These and other objects and features of the present invention will become apparent from the following description taken in conjunction with the accompanying drawings, in which
The switching member 18 comprises a switching material reversibly switchable between a lower conductivity state and a higher conductivity state. The lower conductivity state as well as the higher conductivity state are persistent, i.e. non-volatile.
The basic principle underlying the present invention is demonstrated in
The electrical resistance of the dielectric layer 14 is modelled by a resistor R1, parallel to the capacitor C1. The electric resistance of the switchable member 18 is modelled by a resistor R2, parallel to the capacitor C2.
The dielectric layer 14 is preferentially made of a nearly perfect dielectric material with very high resistance. Accordingly, the resistor R1 provides a very high resistance and could alternatively be omitted in the equivalent circuit diagram.
When the switching material of the switching member 18 is in the lower conductivity state, the resistor R2 provides a high resistance. In a first approximation, the resistor R2 could be omitted. The equivalent circuit of the capacitor is rather a simple series connection of the capacitors C1 and C2. Therefore, in the lower conductivity state of the switching material of the switching member 18, the capacitance Clow of the capacitor 2 can be expressed by:
wherein A is the (overlap) area of the capacitor electrodes 12, 20 and the intermediate electrode 16, ti is the thickness of the dielectric layer 14, ts is the thickness of the switching member 18, ∈0 is the vacuum permittivity or vacuum dielectric constant, and ∈i and ∈s are the relative permittivities of the dielectric layer 14 and the switching member 18, respectively.
In the higher conductivity state of the switching material of the switching member 18, the equivalent resistor R2 provides a lower resistance. In a second approximation, the resistor R2 could be replaced by a short circuit in the equivalent circuit diagram. Therefore, in the higher conductivity state, the capacitance Chigh of the capacitor 2 is approximately:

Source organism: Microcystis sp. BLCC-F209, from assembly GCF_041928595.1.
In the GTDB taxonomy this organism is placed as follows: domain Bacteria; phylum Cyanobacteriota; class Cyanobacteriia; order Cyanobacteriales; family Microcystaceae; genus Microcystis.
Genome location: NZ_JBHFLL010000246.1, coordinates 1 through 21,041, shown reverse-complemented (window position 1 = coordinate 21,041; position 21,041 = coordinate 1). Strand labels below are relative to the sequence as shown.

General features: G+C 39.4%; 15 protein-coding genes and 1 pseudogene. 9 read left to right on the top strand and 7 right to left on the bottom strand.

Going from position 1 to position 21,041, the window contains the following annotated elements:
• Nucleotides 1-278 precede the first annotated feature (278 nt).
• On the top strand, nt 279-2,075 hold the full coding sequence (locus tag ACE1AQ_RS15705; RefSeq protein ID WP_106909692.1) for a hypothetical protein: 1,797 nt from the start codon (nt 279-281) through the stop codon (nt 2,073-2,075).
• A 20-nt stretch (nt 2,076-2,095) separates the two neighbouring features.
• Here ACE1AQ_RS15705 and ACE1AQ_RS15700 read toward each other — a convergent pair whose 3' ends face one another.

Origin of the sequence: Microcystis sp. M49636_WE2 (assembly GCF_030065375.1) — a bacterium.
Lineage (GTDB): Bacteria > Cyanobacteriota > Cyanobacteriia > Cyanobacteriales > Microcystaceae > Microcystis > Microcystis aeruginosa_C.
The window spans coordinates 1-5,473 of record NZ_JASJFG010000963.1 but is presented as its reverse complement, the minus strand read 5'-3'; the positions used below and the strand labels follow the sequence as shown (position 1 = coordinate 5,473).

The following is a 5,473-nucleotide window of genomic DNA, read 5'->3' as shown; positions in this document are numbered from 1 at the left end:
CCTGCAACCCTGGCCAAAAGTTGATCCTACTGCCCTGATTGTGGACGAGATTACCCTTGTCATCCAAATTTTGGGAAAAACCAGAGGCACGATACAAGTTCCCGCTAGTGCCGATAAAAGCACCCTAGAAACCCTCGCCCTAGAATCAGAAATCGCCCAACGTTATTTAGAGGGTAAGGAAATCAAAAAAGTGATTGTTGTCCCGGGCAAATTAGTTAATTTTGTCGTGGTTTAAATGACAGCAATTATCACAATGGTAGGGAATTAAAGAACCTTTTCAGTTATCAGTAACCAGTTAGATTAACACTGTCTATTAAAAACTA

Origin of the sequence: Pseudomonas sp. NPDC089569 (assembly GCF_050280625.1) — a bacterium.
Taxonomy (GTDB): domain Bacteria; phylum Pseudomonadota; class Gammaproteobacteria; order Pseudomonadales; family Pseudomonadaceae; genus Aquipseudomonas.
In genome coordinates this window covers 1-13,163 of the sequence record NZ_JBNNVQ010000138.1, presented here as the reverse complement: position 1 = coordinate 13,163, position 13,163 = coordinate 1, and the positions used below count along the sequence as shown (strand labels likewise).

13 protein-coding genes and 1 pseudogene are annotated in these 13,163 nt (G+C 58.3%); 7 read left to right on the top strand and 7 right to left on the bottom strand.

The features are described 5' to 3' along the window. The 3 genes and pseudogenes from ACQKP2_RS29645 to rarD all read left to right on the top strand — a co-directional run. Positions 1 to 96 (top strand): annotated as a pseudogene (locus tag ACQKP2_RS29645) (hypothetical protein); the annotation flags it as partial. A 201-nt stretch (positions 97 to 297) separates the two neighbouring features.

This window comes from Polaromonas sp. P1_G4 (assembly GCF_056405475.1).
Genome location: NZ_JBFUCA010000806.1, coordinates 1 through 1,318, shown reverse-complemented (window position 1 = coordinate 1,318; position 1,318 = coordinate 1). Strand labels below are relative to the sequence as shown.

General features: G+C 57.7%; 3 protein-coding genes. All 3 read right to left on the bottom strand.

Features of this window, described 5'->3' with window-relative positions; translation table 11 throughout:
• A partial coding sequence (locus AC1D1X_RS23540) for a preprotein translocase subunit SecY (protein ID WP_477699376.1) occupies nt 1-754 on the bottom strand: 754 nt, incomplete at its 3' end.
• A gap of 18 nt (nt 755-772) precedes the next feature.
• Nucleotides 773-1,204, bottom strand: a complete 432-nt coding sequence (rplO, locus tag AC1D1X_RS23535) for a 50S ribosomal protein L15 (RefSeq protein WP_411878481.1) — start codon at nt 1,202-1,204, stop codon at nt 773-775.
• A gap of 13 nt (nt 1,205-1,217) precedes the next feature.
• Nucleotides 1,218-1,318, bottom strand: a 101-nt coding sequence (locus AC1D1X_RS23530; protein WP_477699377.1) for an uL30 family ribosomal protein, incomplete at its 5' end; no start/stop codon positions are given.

As can be seen from the formulas given for Clow and Chigh given above, in the lower conductivity state of the switching material of the switching member 18, the capacitor 2 is approximately a capacitor with two dielectric layers between the capacitor electrodes, the first dielectric layer providing a thickness ti and a relative permittivity ∈i and the second dielectric layer providing a thickness ts and a relative permittivity ∈s.
In the higher conductivity state of the switching material of the switching member 18, the capacitor 2 behaves like a capacitor with a single dielectric layer between the capacitor electrodes, the single dielectric layer providing a thickness ti and a relative permittivity ∈i. Therefore, switching the conductivity state of the switching material of the switching member 18 is like switching the effective thickness of the capacitor or the effective distance between the capacitor electrodes.
In the above discussion, the approximations R2=infinity and R2=0 were made for the lower conductivity state and the higher conductivity state, respectively, of the switching medium. Of course the quality of these approximations considerably depends on the actual values of the resistances of the switching material of the switching member 18, on the capacitances of the capacitors C1, C2, and on the frequency f, the capacitor 2 is operated with. Independent switching of the conductivity state of the switching material of the switching member 18 means switching the capacitance of the capacitor 2.
In preliminary tests with materials which will be described subsequently, the ratio of the resistances of the switching members in the higher conductivity state and the lower conductivity state, respectively, of the switching material ranged up to 1000 or even more, whereas a typical value was 100. With this ratio of the maximum and minimum values of the conductivity of the switching member 18, a ratio Chigh/Clow of the capacitance values of the capacitor 2 of at least 10 to 100 or even higher can easily be achieved.
A variety of materials can be used advantageously for the capacitor or its switching member 18, respectively. Good results have particularly been achieved with strontium titanate (SrTiO3), doped with up to about 20% chromium (Cr).